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Super Bowl Movie Trailer Showcast

The first Super Bowl I watched from beginning to end was in 1995 and, like most ‘Bowls, my team wasn’t playing. I was watching intently to catch the newest movie trailers, which Hollywood consistently unveils on Super Bowl Sunday, not only because it’s the highest profile time to air an ad on television but also because, really, for the amount of money it takes to put a one-minute spot on the air, the movie has gotta be good, right?

Before examining the best trailers that aired during the XLII (that’s 42nd) Super Bowl, here’s a recap of the best, most eye-catching ‘Bowl trailers from the past ten years.The Matrix (1999): Action movie trailers naturally come off best during a testosterone-fueled game of soccer (sorry, this is America- I mean, FOOTBALL! GRRR!). The brief but pitch-perfect spot for the mysterious-looking Keanu Reeves thriller kept the plot a secret (in fact, the tagline, “What is the Matrix?”, made not knowing the story part of the allure). Instead, we got a barrage of psychedelic action sequences, set to Enigma’s “The Eyes of Truth”. It proved absolutely stunning (so much more so than the other Warner Brothers ‘Bowl trailer for “Wild Wild West”, which premiered to groans during the same game). The teaser for “The Matrix” did everything right- it was quick, flush with eye-popping visuals and action, gave nothing away story-wise and rocked the football crowd with a shot of visceral adrenaline. Whoa, indeed.

Gladiator (2000):  Four months before it hit theaters, Ridley Scott’s epic didn’t look like a sure thing. The quaint sword and sandals genre had been long retired, Russell Crowe was best known as “the guy from “L.A. Confidential”, Scott hadn’t had a hit in years, and the summer movie with the most buzz was “Mission: Impossible II”. The “Bowl teaser for “Gladiator” changed all that: it opened with an aerial shot of a stadium and compared the gladiatorial games of the past with sporting games of today. Brilliant. Right there, the movie sold its concept and the following montage of Crowe battling lions and masked warriors only sealed the deal.  A year and two months later, Scott’s return to form won Best Picture.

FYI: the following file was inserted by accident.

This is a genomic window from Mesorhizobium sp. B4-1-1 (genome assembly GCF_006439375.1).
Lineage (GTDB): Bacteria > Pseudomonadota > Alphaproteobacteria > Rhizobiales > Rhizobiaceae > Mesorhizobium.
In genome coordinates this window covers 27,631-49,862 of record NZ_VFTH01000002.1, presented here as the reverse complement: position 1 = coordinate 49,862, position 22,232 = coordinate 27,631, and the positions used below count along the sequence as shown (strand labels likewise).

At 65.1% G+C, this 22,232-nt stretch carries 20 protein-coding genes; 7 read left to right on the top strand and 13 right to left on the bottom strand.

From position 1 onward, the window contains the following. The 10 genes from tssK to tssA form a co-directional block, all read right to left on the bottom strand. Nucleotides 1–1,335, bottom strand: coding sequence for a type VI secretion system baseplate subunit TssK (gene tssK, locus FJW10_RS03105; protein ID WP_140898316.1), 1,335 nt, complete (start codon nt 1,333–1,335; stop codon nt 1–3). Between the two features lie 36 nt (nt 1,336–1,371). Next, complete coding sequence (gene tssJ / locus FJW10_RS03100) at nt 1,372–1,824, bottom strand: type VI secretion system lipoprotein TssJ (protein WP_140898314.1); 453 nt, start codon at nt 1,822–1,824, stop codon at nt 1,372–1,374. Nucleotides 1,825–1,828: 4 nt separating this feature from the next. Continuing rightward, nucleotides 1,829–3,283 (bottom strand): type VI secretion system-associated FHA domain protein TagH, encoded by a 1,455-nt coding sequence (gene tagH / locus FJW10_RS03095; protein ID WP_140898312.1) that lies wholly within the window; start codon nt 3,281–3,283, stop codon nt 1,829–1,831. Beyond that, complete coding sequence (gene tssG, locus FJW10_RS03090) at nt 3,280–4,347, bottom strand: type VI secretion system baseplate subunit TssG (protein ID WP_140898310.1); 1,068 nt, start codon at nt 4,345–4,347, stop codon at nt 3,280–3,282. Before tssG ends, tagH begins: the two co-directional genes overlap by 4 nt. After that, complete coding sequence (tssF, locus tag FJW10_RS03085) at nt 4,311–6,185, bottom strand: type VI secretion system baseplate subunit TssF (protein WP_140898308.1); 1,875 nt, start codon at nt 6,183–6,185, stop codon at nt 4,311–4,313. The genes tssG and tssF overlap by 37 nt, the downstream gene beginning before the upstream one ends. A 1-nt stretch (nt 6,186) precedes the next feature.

The Devil’s Own/The Fifth Element/Men in Black (1997):  Here’s something you never see anymore: a triple feature teaser trailer. Sony bought a chunk of time for quick but eye catching spots for their spring-to-summer line-up. The spot for the famously troubled “Devil’s Own” was underwhelming (a lot of Brad Pitt and Harrison Ford running around), and the amusing “M.I.B.” spot was fun but not through the roof great (if anything, it looked like another round of Will Smith blowing up aliens…just like he did the summer before!). It was the thrilling spot for “The Fifth Element” that stood out- dialogue free, it was a collage of images set to techno music. That’s all it needed. Weeks later, I was still having discussions with people about how the movie looked like tantalizing morsels of “Blade Runner”, “Dune”, “Dick Tracy” and “Star Wars” blended together. Until the ‘Bowl spot, the film had been shrouded in secrecy. After the teaser aired, it became an overnight must-see.

Hulk (2003): This controversial teaser for a still-controversial summer attraction gained both good and bad word of mouth, initiating the love-it-or-hate-it criticism of the movie that lasted the entire year. On one hand, the eagerly anticipated unveiling of the Green Giant lead many to note that the effects looked unfinished and the Hulk looked fake. On the other hand, the action packed trailer (set to Grand Theft Auto’s “We Luv U”) was awash in wild action (see Hulk toss that tank!) and made the movie look like what fans wanted: a wall-to-wall smash ‘em up extravaganza. When audiences showed up for a Freudian, slow, character-driven, action-lite and altogether weird Ang Lee art movie, it was the theater patrons who declared “You won’t like us when we’re angry!” and Hulked out on the movie.

Batman Begins (2005): The cast spoke for itself (Christian Bale! Michael Caine! Morgan Freeman! The Chick from “Dawson’s Creek”!), and the goodwill was pre-sold (no batsuit nipples? N